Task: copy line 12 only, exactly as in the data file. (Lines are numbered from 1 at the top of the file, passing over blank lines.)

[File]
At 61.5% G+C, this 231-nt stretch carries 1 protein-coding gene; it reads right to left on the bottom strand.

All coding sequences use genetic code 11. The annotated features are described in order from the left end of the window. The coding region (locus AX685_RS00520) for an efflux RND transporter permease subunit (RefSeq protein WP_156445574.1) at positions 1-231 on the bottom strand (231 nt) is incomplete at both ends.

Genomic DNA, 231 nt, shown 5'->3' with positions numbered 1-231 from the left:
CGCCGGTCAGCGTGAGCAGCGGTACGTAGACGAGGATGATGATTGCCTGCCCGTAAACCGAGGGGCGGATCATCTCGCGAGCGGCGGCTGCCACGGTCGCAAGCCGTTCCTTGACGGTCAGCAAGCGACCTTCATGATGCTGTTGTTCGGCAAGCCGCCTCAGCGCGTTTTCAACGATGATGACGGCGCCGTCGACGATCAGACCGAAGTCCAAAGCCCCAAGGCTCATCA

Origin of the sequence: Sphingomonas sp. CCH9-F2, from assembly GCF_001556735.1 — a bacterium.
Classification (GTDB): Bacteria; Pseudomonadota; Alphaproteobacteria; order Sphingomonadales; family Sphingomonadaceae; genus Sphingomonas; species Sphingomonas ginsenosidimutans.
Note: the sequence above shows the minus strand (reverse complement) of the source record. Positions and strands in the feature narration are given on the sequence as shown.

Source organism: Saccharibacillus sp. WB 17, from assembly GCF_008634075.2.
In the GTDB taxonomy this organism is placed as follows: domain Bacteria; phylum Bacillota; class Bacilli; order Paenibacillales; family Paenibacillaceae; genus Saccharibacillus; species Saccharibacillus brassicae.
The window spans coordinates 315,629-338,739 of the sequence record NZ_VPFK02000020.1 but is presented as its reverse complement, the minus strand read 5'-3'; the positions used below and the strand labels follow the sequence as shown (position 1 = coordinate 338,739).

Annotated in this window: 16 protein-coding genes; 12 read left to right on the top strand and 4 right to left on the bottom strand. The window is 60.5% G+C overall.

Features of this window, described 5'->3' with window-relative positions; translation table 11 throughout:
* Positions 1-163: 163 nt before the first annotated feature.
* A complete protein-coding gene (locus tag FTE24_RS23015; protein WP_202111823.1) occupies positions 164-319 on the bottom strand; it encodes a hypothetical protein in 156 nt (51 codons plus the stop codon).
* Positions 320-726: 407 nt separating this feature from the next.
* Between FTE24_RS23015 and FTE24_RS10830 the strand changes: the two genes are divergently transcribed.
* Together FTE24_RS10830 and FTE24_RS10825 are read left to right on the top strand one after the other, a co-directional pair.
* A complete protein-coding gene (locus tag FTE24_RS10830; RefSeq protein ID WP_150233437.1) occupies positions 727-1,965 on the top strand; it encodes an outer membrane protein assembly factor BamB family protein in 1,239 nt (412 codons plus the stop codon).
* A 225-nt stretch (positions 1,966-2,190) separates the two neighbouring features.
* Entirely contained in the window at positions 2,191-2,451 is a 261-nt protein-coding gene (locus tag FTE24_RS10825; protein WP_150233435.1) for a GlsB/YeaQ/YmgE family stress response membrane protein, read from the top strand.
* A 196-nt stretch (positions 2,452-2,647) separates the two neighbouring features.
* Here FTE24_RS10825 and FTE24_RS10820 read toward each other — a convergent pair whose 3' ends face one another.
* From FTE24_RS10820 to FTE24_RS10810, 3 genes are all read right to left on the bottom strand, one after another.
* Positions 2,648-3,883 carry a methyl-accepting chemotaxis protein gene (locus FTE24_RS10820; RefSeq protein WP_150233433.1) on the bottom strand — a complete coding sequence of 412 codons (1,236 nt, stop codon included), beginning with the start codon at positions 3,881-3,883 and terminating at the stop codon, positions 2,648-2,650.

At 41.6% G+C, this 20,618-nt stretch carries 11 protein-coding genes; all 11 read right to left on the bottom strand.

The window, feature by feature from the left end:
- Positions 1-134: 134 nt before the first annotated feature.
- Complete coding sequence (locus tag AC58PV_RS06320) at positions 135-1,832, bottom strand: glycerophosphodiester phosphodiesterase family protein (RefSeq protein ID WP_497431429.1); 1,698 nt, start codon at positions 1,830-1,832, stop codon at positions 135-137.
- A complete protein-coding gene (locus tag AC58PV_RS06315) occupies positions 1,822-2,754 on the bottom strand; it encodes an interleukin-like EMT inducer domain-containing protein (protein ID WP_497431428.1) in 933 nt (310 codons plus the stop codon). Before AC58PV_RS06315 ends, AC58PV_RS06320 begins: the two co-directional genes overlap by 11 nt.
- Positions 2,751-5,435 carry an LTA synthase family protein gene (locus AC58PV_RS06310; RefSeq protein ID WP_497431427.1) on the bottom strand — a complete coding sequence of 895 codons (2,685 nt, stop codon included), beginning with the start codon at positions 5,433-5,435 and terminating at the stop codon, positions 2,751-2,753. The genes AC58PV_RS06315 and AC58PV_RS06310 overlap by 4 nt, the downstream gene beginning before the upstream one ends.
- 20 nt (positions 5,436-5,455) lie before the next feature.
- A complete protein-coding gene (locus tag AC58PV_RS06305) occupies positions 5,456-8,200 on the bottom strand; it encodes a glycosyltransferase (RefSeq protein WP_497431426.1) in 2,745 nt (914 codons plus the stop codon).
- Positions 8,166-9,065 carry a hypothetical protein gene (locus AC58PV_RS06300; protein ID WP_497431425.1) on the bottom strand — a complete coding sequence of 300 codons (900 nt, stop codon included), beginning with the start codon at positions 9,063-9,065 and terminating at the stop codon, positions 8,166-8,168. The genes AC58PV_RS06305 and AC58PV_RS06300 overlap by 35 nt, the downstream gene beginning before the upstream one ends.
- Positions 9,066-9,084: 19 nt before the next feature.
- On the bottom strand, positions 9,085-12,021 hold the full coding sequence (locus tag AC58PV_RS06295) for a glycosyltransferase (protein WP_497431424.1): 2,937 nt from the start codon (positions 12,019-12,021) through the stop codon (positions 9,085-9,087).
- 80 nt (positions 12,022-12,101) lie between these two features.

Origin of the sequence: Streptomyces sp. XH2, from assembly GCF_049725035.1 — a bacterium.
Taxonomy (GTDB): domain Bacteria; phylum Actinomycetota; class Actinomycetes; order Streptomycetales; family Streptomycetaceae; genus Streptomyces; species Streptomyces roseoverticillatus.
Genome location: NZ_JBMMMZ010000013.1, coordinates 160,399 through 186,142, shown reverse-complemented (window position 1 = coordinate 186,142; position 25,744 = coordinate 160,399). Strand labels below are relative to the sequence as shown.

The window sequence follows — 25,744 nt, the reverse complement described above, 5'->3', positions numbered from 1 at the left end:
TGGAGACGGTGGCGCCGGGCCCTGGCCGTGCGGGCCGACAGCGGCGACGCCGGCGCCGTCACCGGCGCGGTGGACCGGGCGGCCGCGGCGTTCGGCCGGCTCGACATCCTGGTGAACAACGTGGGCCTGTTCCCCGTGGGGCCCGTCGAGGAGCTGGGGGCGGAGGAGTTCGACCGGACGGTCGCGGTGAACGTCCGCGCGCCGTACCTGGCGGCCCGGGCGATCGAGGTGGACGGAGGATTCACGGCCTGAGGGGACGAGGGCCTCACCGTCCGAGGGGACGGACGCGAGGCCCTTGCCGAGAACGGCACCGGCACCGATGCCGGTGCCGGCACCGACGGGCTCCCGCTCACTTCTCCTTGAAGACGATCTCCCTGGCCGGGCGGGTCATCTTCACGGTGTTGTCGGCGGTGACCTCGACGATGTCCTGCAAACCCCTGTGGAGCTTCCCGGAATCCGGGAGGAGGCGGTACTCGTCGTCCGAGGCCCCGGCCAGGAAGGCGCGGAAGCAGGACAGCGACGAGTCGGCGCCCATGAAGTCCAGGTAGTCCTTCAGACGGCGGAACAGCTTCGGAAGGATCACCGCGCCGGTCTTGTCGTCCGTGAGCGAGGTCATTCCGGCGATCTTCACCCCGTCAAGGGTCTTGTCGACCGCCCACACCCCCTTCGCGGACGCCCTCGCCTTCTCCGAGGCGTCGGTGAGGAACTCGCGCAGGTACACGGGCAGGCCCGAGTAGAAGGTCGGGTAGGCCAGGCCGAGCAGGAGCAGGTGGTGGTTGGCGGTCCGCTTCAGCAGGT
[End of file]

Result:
Features of this window, described 5'->3' with window-relative positions; translation table 11 throughout: